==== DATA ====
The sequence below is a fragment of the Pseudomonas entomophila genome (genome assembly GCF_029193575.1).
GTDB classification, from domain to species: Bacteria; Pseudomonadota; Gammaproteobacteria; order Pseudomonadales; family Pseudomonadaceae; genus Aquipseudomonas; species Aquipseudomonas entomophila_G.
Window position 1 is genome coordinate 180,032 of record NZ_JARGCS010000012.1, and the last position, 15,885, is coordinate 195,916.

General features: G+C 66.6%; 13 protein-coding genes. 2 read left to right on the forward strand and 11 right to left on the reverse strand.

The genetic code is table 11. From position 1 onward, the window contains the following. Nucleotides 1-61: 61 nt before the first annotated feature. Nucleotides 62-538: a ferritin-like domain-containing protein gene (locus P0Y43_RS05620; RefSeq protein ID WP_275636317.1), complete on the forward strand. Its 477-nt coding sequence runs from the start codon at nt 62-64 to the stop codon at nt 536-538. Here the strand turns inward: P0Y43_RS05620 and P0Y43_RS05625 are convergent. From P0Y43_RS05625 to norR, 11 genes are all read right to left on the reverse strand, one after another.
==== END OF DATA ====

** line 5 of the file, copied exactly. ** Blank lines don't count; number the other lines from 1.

The genetic code is table 11. From position 1 onward, the window contains the following. Nucleotides 1-61: 61 nt before the first annotated feature. Nucleotides 62-538: a ferritin-like domain-containing protein gene (locus P0Y43_RS05620; RefSeq protein ID WP_275636317.1), complete on the forward strand. Its 477-nt coding sequence runs from the start codon at nt 62-64 to the stop codon at nt 536-538. Here the strand turns inward: P0Y43_RS05620 and P0Y43_RS05625 are convergent. From P0Y43_RS05625 to norR, 11 genes are all read right to left on the reverse strand, one after another.